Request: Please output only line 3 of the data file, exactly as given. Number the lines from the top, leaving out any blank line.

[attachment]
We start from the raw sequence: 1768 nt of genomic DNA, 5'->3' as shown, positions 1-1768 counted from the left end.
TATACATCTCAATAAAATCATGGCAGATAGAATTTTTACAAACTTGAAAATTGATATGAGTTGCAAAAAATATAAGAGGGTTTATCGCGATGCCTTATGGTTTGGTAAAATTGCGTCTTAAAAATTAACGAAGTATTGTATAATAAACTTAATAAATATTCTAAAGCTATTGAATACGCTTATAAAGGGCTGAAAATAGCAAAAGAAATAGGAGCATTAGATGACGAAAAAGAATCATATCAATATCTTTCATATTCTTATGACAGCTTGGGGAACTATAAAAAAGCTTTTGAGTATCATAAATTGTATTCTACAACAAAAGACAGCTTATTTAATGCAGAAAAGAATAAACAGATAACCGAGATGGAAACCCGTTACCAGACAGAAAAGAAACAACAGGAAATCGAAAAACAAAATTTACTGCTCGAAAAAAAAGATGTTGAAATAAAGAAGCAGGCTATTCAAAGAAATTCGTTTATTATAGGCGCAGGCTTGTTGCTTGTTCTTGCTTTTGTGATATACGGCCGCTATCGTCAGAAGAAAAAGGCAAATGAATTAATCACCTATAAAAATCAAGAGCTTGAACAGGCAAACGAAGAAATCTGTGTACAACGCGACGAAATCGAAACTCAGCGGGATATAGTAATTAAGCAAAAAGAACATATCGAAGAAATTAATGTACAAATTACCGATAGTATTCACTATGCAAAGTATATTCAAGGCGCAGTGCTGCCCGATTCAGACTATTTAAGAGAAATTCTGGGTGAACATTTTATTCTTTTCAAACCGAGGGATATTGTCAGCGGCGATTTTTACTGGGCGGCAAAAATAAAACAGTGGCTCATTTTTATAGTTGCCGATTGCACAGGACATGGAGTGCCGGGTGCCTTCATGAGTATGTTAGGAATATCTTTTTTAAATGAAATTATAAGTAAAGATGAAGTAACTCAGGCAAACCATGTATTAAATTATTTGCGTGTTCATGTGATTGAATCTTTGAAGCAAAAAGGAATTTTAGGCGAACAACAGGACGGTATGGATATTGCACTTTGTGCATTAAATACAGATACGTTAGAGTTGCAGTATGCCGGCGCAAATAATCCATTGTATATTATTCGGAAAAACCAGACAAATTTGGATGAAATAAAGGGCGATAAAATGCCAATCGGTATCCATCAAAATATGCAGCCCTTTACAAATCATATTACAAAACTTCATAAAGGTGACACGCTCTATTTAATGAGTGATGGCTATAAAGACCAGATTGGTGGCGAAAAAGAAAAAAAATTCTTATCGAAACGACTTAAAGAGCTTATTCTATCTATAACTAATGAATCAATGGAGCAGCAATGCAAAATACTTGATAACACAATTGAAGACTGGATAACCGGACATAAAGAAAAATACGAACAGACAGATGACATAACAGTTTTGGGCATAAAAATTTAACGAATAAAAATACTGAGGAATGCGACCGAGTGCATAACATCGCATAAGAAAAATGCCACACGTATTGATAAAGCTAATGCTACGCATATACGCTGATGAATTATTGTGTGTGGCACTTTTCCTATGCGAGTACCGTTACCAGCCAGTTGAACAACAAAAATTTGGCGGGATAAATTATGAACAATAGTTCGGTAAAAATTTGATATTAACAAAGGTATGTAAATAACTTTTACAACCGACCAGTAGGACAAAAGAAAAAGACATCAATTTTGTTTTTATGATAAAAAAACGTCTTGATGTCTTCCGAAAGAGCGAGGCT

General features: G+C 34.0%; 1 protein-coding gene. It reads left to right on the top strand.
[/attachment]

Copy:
General features: G+C 34.0%; 1 protein-coding gene. It reads left to right on the top strand.